Structural Setting and Petroleum Systems
1 December 2014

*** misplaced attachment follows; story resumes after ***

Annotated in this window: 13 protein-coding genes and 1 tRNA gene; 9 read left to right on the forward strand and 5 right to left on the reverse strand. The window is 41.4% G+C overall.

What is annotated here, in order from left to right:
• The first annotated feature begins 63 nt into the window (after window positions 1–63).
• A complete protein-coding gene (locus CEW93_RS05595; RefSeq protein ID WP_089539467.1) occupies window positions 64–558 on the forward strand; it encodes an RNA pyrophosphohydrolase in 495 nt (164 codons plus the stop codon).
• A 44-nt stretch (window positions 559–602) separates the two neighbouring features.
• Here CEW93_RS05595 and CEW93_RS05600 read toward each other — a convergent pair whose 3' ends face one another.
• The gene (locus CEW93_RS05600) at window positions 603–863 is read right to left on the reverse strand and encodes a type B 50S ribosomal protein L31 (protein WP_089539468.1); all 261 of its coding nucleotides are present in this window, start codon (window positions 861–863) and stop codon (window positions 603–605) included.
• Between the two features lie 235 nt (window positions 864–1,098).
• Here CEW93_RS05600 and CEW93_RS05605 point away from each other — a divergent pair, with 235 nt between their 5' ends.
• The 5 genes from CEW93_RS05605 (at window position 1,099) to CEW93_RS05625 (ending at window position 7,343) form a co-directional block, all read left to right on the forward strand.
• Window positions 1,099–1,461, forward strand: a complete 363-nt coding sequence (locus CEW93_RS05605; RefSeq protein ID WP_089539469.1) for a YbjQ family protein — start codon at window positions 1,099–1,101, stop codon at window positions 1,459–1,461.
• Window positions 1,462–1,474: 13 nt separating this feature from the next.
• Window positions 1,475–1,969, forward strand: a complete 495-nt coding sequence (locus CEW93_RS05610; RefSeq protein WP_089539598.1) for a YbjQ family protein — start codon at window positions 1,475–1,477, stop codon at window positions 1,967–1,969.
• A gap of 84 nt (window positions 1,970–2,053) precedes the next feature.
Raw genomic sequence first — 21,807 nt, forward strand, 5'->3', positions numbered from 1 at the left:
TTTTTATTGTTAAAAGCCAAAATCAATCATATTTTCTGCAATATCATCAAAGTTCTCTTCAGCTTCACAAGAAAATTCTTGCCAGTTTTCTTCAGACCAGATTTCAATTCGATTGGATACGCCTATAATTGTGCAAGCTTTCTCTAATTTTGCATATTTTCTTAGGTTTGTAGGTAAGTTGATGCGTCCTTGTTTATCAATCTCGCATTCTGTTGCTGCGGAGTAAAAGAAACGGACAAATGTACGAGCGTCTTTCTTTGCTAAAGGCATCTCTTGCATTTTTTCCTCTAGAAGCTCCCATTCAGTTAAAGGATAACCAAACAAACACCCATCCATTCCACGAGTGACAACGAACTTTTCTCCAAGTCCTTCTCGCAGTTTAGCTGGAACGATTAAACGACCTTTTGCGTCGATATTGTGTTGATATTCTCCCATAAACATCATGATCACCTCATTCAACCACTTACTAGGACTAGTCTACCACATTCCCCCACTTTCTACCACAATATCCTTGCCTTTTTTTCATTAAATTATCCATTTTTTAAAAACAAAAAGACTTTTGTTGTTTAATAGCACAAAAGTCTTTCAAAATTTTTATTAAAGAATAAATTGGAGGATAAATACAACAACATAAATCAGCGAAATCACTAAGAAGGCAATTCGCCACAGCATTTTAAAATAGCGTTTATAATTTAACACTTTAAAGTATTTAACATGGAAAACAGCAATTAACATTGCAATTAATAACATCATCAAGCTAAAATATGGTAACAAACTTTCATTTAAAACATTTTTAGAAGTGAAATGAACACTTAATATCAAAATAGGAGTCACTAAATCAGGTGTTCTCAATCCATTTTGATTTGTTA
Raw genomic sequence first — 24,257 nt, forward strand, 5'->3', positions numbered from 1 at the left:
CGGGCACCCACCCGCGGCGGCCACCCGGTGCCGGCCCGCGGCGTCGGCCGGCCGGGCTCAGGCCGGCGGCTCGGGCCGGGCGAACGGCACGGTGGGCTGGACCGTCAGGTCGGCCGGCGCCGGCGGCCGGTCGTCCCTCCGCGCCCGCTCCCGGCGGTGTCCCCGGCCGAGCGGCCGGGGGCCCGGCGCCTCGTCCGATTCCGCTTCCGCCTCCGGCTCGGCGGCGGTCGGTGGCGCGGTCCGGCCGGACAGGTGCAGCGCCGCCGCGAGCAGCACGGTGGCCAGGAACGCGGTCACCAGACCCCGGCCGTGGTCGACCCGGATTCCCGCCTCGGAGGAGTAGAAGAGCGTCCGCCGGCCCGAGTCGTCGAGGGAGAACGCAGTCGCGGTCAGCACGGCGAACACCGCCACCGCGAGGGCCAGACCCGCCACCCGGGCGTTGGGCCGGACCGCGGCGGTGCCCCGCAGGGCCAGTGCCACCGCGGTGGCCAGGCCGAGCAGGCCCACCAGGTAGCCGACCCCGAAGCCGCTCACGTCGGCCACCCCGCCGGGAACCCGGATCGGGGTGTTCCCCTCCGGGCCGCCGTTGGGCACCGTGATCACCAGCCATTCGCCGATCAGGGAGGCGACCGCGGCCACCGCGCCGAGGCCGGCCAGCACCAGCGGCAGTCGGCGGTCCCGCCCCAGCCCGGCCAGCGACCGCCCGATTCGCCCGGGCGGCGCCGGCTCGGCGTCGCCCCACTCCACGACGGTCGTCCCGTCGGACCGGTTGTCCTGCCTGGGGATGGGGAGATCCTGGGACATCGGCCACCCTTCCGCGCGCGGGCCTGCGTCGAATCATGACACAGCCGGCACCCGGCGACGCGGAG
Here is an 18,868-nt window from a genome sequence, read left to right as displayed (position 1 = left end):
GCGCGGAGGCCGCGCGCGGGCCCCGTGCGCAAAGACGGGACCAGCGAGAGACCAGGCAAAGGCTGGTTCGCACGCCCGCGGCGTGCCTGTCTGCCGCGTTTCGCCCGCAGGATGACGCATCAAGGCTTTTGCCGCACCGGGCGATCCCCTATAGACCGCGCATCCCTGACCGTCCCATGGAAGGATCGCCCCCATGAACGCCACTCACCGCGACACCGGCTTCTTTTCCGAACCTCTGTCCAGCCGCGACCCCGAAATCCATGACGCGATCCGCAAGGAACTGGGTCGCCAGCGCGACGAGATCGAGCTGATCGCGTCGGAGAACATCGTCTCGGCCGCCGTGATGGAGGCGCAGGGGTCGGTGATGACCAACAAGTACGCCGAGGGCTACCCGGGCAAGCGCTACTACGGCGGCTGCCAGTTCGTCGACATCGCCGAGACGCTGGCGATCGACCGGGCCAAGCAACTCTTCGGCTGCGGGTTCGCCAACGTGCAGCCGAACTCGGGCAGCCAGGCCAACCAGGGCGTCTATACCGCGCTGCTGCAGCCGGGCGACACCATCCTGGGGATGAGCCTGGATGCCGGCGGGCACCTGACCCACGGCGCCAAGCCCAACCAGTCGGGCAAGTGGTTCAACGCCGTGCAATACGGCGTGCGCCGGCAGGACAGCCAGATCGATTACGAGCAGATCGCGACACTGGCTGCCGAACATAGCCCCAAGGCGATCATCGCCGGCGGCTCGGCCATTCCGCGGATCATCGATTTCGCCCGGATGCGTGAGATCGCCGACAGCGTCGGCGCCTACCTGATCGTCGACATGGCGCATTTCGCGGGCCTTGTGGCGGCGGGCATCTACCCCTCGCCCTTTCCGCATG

Following the Edvard Grieg discovery in 2007, an intensive programme of exploration and appraisal drilling has proven recoverable reserves in excess of 420 million Sm3 oil and 18 billion Sm3 gas in reservoirs ranging from Caledonian crystalline basement to Eocene sub-marine fan sandstones. Critical to this success has been the presence of very high quality sandstone reservoirs fringing the southern Utsira High (also known as the Haugaland High) in the Triassic and Middle to Upper Jurassic, and the recognition that Upper Jurassic sourced hydrocarbons could migrate around this high from the southern Viking Graben kitchen area located to the west and south-west. Although shallow to marginal marine sandstones of the Upper Jurassic (Volgian) Intra-Draupne, sourced directly off the emergent Haugaland High, and Upper Triassic Skagerrak sandstones provide the most important reservoirs in this area, significant hydrocarbons have also been proven in the Middle Jurassic (Sleipner, Hugin) and in fractured basement. Upper Permian Zechstein carbonates, Lower Cretaceous, Paleocene and Eocene sandstones and Upper Cretaceous chalks are secondary reservoirs.